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Nov 16, 2019-Saturday



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Saturday, Nov 16, 2019

SDPI’s move to withdraw candidates likely to help Congress in Karnataka elections

The Social Democratic Party of India’s decision is said to prevent the division of ‘minority’ votes that might help the Bharatiya Janata Party.

india Updated: Apr 29, 2018 07:25 IST
HT Correspondent
HT Correspondent
The Social Democratic Party of India flag.
The Social Democratic Party of India flag. (File photo)

Enemy’s enemy is my friend

The Social Democratic Party of India (SDPI), the political arm of the Popular Front of India (PFI), which had said it would contest about 25 seats in the Karnataka elections, has decided to withdraw candidates in all but three. The SDPI’s decision is said to prevent the division of ‘minority’ votes that might help the Bharatiya Janata Party (BJP).

The party has said that except for Narsimharaja (Mysuru), Gulbarga North (Kalaburagi) and Chickpet (Bengaluru), where it fancies its chances of winning, its candidates will withdraw from contest. This is expected to benefit the Congress. With Owaisi’s AIMIM deciding to back the JD(S) in Karnataka, the SDPI’s move will be bring a sigh of relief for Congress, especially in close contests where every vote counts.

Sweating it out in summer

Temperatures in some districts such as Kalaburagi, Bagalkote, Vijayapur and Raichur are touching 40 degrees Celsius even before the month of May, considered the hottest in these parts, yet to arrive. Such is the impact of weather that most offices, colleges and business establishments typically close in the afternoon. The government has issued an advisory to non-essential services to start early at 8am and close by 1.30pm. Establishments such as medical and kirana stores start reopening from 4.30pm.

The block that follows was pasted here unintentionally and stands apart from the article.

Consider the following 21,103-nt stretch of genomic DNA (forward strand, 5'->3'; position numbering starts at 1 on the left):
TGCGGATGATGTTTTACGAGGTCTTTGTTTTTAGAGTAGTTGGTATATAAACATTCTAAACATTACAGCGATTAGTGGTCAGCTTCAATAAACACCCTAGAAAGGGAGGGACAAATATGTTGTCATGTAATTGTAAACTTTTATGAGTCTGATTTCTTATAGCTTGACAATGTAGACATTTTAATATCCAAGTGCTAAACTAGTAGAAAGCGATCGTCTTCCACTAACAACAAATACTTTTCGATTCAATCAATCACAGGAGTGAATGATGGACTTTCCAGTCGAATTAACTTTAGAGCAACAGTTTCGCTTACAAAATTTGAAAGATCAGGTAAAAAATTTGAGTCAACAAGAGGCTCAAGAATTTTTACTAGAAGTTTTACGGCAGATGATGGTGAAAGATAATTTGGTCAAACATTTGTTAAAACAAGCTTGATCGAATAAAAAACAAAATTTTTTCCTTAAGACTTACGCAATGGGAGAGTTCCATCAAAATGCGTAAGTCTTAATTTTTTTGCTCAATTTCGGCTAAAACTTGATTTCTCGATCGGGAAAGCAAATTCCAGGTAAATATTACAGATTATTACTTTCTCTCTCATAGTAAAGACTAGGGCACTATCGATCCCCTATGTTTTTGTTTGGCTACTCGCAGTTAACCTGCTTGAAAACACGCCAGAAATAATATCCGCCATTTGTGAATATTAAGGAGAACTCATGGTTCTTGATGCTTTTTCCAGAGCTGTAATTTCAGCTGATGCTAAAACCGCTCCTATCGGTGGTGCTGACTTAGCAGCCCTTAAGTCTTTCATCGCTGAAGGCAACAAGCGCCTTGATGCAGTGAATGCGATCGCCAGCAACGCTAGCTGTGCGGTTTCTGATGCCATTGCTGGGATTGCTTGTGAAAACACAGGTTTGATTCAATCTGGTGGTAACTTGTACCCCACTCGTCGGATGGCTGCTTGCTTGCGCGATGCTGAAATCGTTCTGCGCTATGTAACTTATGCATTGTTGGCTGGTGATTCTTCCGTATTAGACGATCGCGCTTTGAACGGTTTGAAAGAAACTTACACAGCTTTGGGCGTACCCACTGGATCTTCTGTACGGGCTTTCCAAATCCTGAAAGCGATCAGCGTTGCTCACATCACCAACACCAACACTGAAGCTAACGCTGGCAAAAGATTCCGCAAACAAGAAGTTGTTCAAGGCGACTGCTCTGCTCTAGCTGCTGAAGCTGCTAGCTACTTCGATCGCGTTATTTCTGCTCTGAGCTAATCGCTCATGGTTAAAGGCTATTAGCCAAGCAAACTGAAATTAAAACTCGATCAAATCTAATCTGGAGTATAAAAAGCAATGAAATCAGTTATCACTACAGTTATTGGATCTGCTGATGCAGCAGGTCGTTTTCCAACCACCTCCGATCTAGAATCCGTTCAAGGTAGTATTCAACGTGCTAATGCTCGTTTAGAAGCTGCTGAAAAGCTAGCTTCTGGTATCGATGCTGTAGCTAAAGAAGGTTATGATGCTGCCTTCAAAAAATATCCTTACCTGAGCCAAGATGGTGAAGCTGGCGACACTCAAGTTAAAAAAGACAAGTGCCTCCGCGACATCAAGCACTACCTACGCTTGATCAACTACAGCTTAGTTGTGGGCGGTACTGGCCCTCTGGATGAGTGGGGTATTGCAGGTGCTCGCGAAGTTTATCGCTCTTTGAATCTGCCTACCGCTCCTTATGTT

However, with the political temperature reaching boiling point this year, party workers and candidates have no choice except to trudge through the heat.

Cooling liquids and summer fruits like watermelon and musk melon have become the edible of choice to help keep oneself motivated.

A party worker canvassing for a national party in Raichur, though, philosphised saying “If the candidates bear the heat for one time now, they can enjoy the cool confines of Vidhana Soudha for next five years.”

Will the diamond shine?

One party which has hardly got any attention despite fielding candidates in all 224 assembly constituencies is the All India Mahila Empowerment Party. It is led by Hyderabad-based Shaik Nowhera who prefixes her name with doctor.

The burkha-clad Shaik, who operates mainly out of the confines of Hotel Leela Palace in Bengaluru, says she has visited and canvassed in all the districts across the state. She also says she is a businesswomen who runs the Heera group of companies “which have interests in multiple areas”. The symbol of the party appropriately is a diamond (heera).

While some analysts say that the AIMEP, which has been advertising extensively, has been propped up by other political players interested in dividing ‘minority’ votes, Shaik dismisses those theories. “We represent all sections of society and we are confident of winning a number of seats,” she says.

The day the votes are counted, May 15, will decide whether this diamond has any lustre.